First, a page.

In my hand I carry the small tin container. Today I am glad of the darkness; it makes detection less likely.

We are in our barracks. Most of the men are on their way to sleep. It is late, and they are tired.
Moishe, Yankel, Srulik, and I gather in the back of the room. Moishe and I are holding cups of oil; the others have left theirs at work, and will bring them back when ours is finished.

I think of drops of oil that lasted for eight days, longer then they should last. Our oil should last for eight days. Not for very long each night, and not in very large cups, but it should last. We cannot hope for a miracle, but we can do what we can. For eight nights, we can try to draw oil from our meager hoard.

Yankel is holding an empty cup, too. It is crude, but it will hold oil, and that is all that matters. "Where shall we put it?" he asks quietly.
We all look around.
There is a small slat of wood that sticks out in the connection between the bunks. Ultimately, Yankel puts it here, leaning against the beam of wood.
Moishe takes his cup of oil and pours a few drops into the menora.
I pick at my sleeve where the fabric has unraveled. I pull at a frayed white thread until it is a few inches long. I snap it off and set it carefully inside the cup.

Now we are ready.

It is a solemn moment.
We feel the rush of pressure that comes from fear of discovery. We must be silent, we must be careful, and no matter what, any moment death may come.
Still, there is solemnity. A hushed, silent, awareness, of life, and God, and Man, and moment.
If time cannot stand still for us in the tranquility of a sanctified moment, it can stand still for us in the fear of this sanctified moment. It may shiver and shake, but it will stand still.
This moment is holy.

I strike a match and hold it in the air. There is no time for reflection, but the time will contain all that it must. All that must be said. All that must be thought. All that must be felt.

Blessed are you, Hashem, our God, King of the world, who has sanctified us through his mitzvos, and has commanded us to ignite the flame of Chanukah.
Blessed are you, Hashem, our God, King of the world, who performed miracles for our fathers, in those days, at this time.
Blessed are you, Hashem, our God, King of the world, who has-

and there is only a moment's worth left of the match, but my voice breaks and pauses before I continue-

given us life-

we are alive

and has sustained us-

we are still alive

and has brought us to this time

we live yet.

The flame touches the thread, and the licht is alight.

We stand, Moishe, and Yankel, and Srulik, and I, and we watch the flame.

The flame of an oil lamp is unique.
It sometimes burns straight and tall, and sometimes dances, or jumps.
It has its own unique color; the transparent, antique, yellow-bronze of ancient, unmixed gold.

This lamp is an oil lamp. It dances, and jumps, and sometimes burns straight and tall.
It is tiny, barely a pinprick of light. But it is alive. It is vibrant, so vibrant, and strong, and warm. It radiates warmth through the darkness, touching our minds with the color of its life.
We cannot touch the warmth. Even if it was permitted to benefit from it, it is barely there. Tiny.
But we can touch the vibrancy. The life is there, plain to see, cannot be denied.

Burn, little flame, burn high, and burn long.

It straightens our backs.
It makes us powerful, masters of our own destiny, for this one night- for this one moment.
It is the greatest defiance possible- to create life, and to sustain it- a vibrant, strong, warm young life.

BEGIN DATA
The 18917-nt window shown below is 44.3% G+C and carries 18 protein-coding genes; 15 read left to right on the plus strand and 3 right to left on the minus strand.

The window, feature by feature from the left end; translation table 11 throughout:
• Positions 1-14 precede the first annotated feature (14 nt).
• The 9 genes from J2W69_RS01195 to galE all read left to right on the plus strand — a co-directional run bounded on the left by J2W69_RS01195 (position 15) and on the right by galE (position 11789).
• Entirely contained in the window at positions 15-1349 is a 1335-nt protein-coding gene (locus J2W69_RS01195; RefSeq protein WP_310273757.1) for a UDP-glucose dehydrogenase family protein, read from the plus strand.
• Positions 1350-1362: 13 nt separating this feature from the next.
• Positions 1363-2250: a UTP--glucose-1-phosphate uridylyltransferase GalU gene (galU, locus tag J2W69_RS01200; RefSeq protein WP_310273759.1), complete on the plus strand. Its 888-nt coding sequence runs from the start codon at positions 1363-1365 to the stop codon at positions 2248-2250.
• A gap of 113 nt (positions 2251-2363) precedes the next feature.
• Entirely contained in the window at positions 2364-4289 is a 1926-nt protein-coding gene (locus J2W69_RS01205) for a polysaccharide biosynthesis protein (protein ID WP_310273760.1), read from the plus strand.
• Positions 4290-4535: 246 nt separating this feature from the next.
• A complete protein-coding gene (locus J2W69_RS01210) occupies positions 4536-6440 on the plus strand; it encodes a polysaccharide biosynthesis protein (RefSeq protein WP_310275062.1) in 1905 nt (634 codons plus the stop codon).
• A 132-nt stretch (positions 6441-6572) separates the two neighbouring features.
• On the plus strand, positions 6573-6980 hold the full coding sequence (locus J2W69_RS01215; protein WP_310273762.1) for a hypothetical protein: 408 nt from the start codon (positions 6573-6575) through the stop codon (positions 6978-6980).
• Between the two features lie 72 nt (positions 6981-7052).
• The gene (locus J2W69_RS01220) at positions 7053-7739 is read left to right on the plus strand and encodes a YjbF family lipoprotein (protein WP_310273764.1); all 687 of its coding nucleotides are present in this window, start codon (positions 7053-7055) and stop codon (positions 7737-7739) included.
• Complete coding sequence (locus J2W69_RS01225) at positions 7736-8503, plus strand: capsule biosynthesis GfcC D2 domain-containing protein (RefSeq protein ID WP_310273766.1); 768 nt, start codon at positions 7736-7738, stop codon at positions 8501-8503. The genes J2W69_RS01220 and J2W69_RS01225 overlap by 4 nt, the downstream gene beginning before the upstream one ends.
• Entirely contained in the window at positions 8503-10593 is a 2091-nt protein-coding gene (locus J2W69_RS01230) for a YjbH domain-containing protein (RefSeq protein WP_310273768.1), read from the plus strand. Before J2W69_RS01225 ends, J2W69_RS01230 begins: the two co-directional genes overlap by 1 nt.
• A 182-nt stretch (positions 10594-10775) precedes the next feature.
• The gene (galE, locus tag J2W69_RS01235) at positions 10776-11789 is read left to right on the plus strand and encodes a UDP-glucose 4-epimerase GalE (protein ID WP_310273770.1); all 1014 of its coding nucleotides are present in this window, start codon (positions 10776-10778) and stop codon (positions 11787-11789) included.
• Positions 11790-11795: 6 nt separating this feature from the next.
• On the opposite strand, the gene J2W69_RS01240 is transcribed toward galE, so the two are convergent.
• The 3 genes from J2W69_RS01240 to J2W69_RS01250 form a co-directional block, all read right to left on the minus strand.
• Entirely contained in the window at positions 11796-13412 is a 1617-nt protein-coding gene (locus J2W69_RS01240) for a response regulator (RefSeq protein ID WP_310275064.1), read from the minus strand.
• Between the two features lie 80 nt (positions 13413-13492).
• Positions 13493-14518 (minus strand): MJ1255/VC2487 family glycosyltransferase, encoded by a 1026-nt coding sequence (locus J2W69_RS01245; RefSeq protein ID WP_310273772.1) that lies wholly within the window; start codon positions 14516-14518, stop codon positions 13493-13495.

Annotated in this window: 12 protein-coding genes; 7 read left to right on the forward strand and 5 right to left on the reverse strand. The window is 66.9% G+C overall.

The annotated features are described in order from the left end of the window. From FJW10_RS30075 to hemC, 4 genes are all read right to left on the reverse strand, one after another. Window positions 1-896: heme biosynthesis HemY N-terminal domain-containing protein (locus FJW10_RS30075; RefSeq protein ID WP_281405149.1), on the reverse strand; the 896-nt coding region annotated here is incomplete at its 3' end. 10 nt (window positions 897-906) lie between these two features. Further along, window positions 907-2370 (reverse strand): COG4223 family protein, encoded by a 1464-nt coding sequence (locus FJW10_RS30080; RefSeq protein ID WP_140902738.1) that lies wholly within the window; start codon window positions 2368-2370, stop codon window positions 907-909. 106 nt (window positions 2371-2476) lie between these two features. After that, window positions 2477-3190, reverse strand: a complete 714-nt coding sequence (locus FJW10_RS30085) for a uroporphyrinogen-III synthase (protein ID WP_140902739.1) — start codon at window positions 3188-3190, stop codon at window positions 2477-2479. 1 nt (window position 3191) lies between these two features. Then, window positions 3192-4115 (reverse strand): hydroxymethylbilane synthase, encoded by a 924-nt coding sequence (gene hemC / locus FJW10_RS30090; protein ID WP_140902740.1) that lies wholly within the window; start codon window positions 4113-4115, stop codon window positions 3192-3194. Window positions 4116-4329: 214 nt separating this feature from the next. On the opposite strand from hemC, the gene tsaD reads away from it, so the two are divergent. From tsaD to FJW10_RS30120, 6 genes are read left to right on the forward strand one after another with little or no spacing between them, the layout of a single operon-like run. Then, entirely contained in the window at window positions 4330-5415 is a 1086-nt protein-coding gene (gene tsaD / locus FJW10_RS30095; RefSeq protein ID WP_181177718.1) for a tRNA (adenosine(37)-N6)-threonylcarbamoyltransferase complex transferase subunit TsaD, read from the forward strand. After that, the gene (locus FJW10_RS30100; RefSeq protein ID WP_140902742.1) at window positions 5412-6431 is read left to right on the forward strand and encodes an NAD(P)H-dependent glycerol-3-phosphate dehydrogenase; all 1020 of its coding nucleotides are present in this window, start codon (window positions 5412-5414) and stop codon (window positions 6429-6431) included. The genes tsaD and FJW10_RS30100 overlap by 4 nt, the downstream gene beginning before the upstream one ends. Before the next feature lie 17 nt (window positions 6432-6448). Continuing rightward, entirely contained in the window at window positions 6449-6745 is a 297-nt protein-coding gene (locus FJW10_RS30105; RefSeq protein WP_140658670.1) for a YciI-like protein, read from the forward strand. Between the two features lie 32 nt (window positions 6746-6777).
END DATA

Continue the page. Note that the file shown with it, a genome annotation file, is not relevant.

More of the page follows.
They cannot take it away.

A flame commanded by God. A God who has sanctified us through his commandments.
Yes, we are holy.
A God who has performed miracles for us, His people, in these very days.
Yes, there are miracles.

We stand there, our backs straight, proud and defiant, and we watch the flame.


It is dark, so dark, all around us.
Only this one small flame is light. It spreads between us, pushing out as far as it can.
All around is darkness.

It is hard to be a man.
It is hard to be a man when you have no bread, and no water... and certainly nothing else to eat or drink. The body starves, and the mind becomes weak, and the man becomes diminished.
It is hard to be a man when one lives through ice... all the time. One's body fights, and one's mind fights... but it is a hard fight.
It is hard to be a man when one must labor all day, every day, with no respite, save a short sleep in a bare wooden room. Far from one's family.
The manhood starves, and freezes, and shrivels up. It grows thin and weak within us. It pulses forward, and resists, to be flogged, and flayed once more, and smashed with the toe of an iron boot.

We can not, we will not, we do not, let it die.

All around us is darkness.
We sit in it, inside the containing force of oppression, with the iron boot always an inch from our necks.

            But tonight...
            Tonight I am a man, a man with a God, who has not forsaken his God...
                        ...and whose God has not forsaken him.

Efraim Greenberg slaved in Sachsenhousen, a German labor camp, towards the end of the war.
Every Chanukah, there comes a time when my grandmother becomes pensive, and stares at the flames with eyes that see memories.
"I'm thinking of the men in Sachsenhousen," she says.  Her voice  is tinged with the strength of bitterness, but also the strength of pride.
The flames burn yello-bronze. Her back is straight.
Efraim Greenberg was her father.
Author's note:
Some of the details of this story, such as what the oil was stored and burned in, or the number and names of the men who participated, I did not know, and had to guess or invent. The rest of the story is true.

To cheer you up after that --here is Adam Sandler's Chanukah song--funny as always